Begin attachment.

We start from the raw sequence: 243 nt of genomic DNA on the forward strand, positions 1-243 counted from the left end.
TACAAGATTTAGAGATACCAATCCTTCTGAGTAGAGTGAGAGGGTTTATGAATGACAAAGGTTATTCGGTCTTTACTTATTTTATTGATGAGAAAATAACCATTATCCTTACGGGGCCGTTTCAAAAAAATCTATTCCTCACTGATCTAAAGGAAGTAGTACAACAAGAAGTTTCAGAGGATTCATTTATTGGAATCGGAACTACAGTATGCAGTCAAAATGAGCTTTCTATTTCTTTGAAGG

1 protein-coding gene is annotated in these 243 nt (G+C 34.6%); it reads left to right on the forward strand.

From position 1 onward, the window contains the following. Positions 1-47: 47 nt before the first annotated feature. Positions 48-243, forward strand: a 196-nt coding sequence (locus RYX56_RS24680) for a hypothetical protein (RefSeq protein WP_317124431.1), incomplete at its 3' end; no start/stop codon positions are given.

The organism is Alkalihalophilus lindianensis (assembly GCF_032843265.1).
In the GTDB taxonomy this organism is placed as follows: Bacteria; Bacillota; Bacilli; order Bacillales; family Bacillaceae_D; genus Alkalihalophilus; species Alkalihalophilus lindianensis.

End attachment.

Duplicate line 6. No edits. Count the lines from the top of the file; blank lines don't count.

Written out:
In the GTDB taxonomy this organism is placed as follows: Bacteria; Bacillota; Bacilli; order Bacillales; family Bacillaceae_D; genus Alkalihalophilus; species Alkalihalophilus lindianensis.